For the green component, Chef Guas usually prepares braised collards or stuffed cabbage. The latter dish is made by sautéing ground chicken thigh meat and then sweating some shiitakes in bourbon. He folds the mushrooms into the chicken and then rolls them into little balls, which he wraps with steamed cabbage leaves. Finally he prepares a tomato-based vinegar broth and braises the collards in the broth in a dutch oven until he just can't stand it any more.

His collards aren't just for New Year's, since Bayou Bakery customers clamor for them year-round. Since Guas goes through 75 to 80 pounds of Benton's Bacon in the kitchen every week, there's plenty of delicious rendered bacon fat to sweat some sweet Vidalia onions to start the collards dish. After rinsing the greens three times and dunking them in an ice bath, Guas roughly chops or tears the leaves of the greens into uneven-size pieces. He then braises the greens in apple cider, water, chili flakes and a pinch of salt for at least eight hours until they are tender and smoky.

Guas notes that his Hoppin' John is fairly close to his red beans and rice, which has been a New Orleans Monday night restaurant staple for generations. "But on New Year's, it was always black-eyed peas," he mused. "But I guess the most confusing thing would be if New Year's Day fell on a Monday. We wouldn't know what the heck to do."

Fortunately, New Year's is on a Sunday this year, so Chef Guas knew exactly what to do. His Hoppin' John dish is called the "Good Luck Blue Plate." The recipe is fairly simple and uses ingredients that should be readily available in your pantry or at any grocery. I already consider myself lucky that he shared it with us.

If you find yourself in the D.C. area, drop in to the Bayou Bakery, Coffee Bar & Eatery for a taste of the Big Easy and a fun, casual dining experience. Tell Chef Guas that Bites sent you and maybe he'll treat you to a little lagniappe.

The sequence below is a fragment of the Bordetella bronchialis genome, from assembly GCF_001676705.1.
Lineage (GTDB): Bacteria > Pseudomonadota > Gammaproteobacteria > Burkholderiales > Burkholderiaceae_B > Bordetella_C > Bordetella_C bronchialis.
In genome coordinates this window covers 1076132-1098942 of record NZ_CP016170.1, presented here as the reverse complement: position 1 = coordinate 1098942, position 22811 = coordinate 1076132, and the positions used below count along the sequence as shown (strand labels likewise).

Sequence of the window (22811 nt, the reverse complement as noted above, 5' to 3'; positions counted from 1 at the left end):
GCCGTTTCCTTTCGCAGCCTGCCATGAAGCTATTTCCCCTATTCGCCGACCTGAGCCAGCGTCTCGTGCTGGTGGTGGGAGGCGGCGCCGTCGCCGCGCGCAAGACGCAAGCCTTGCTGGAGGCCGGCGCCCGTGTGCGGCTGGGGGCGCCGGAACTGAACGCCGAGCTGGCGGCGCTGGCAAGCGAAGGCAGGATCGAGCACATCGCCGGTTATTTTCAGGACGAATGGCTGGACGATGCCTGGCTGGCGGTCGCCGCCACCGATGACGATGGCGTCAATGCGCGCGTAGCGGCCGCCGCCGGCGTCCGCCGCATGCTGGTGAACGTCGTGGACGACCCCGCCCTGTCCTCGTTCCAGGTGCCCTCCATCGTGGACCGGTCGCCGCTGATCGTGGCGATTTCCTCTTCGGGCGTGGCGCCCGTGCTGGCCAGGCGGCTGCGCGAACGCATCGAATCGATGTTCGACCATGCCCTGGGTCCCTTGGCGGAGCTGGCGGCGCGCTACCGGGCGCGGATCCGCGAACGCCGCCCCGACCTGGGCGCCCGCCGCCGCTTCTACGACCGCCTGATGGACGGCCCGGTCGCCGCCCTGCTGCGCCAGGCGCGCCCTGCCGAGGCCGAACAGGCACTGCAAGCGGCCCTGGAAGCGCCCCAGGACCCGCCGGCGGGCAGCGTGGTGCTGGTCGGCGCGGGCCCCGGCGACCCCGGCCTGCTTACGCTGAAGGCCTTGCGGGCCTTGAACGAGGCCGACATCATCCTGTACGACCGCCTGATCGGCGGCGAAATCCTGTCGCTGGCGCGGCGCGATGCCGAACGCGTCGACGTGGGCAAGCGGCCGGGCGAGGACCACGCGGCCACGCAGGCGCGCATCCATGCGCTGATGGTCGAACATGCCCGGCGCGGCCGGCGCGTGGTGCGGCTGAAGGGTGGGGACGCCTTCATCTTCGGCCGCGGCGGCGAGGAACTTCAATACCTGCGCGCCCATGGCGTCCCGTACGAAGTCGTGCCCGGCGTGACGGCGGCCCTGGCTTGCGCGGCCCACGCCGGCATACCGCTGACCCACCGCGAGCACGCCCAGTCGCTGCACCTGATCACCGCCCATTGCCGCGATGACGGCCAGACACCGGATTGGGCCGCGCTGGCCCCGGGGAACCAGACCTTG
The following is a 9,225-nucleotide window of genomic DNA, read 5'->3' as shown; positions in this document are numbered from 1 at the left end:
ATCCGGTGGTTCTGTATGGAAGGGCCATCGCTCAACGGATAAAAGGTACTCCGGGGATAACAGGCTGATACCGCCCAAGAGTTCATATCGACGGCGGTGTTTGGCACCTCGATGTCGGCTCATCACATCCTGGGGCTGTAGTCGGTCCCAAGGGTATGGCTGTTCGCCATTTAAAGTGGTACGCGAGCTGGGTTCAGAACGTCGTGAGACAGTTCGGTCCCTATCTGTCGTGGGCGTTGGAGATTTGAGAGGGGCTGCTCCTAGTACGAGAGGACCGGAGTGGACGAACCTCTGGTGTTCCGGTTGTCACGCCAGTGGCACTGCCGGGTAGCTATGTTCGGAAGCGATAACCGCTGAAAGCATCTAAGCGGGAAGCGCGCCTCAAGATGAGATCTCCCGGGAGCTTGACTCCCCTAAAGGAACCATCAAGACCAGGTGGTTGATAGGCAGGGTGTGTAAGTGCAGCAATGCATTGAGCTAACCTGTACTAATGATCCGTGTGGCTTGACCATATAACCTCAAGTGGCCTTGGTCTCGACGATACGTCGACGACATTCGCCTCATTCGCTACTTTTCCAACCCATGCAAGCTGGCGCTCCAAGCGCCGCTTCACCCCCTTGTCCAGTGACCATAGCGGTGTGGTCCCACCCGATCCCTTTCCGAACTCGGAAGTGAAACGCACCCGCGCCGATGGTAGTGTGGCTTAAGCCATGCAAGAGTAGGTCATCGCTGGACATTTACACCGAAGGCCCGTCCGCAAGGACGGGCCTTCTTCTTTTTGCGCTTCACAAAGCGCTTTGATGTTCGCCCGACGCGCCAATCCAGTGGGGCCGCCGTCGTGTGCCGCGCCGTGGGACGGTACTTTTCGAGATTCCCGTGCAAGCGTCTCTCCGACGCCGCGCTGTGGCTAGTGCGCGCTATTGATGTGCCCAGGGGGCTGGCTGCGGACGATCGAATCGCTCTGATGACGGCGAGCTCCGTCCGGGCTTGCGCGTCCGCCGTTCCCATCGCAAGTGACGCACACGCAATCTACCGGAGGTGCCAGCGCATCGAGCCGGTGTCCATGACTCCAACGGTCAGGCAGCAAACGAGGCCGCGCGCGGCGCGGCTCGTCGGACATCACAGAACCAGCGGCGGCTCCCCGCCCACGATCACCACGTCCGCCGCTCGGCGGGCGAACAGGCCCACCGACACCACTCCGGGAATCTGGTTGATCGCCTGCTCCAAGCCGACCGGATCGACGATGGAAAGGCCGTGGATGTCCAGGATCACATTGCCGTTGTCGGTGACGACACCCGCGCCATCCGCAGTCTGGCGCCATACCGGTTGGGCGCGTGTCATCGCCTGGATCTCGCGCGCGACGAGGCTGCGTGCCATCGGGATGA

Good Luck Blue Plate — Black Eyed Peas
Chef David Guas — Bayou Bakery, Coffee Bar & Eatery

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Ingredients

1 pound black-eyed peas, dried
1 each country ham bone, smoked (or smoked ham hock)
8 ½ cups water, separated
1 each medium sweet onion, small diced
1 each medium red bell pepper, small diced
1/2 each green bell pepper, small diced
3 each ribs of celery, small diced
3 each large cloves garlic, halved
1 each bay leaf
¼ teaspoon ground cayenne
1 cup long grain rice
2 teaspoon salt, kosher
½ teaspoon fresh ground black pepper
4 each green onions, chopped
¼ teaspoon salt, kosher

Procedure

In a large Dutch oven or kettle, combine the black-eyed peas, ham bone or ham hocks, and 6 cups water. Add diced onions, bell peppers, celery, garlic and bay leaf. Bring to a boil, reduce the heat to medium-low, and simmer gently until the beans are tender, 3 hours. Remove the ham bone or hocks, cut off the meat; dice and set aside. Remove and discard the bay leaf. Using the back of a wooden spoon, mash some of the peas against the side of the pot until the stewed peas have some body (slightly thick). Add the cayenne, salt and pepper to taste.

Add 2 1/2 cups of water to the pot and bring to a boil. Add the rice, cover, and lower heat to low and cook until the rice is tender, about 15 to 20 minutes. Serve a scoop of rice and then top with the stewed peas.

Sprinkle chopped green onions and the reserved diced ham. Serve with hot cornbread.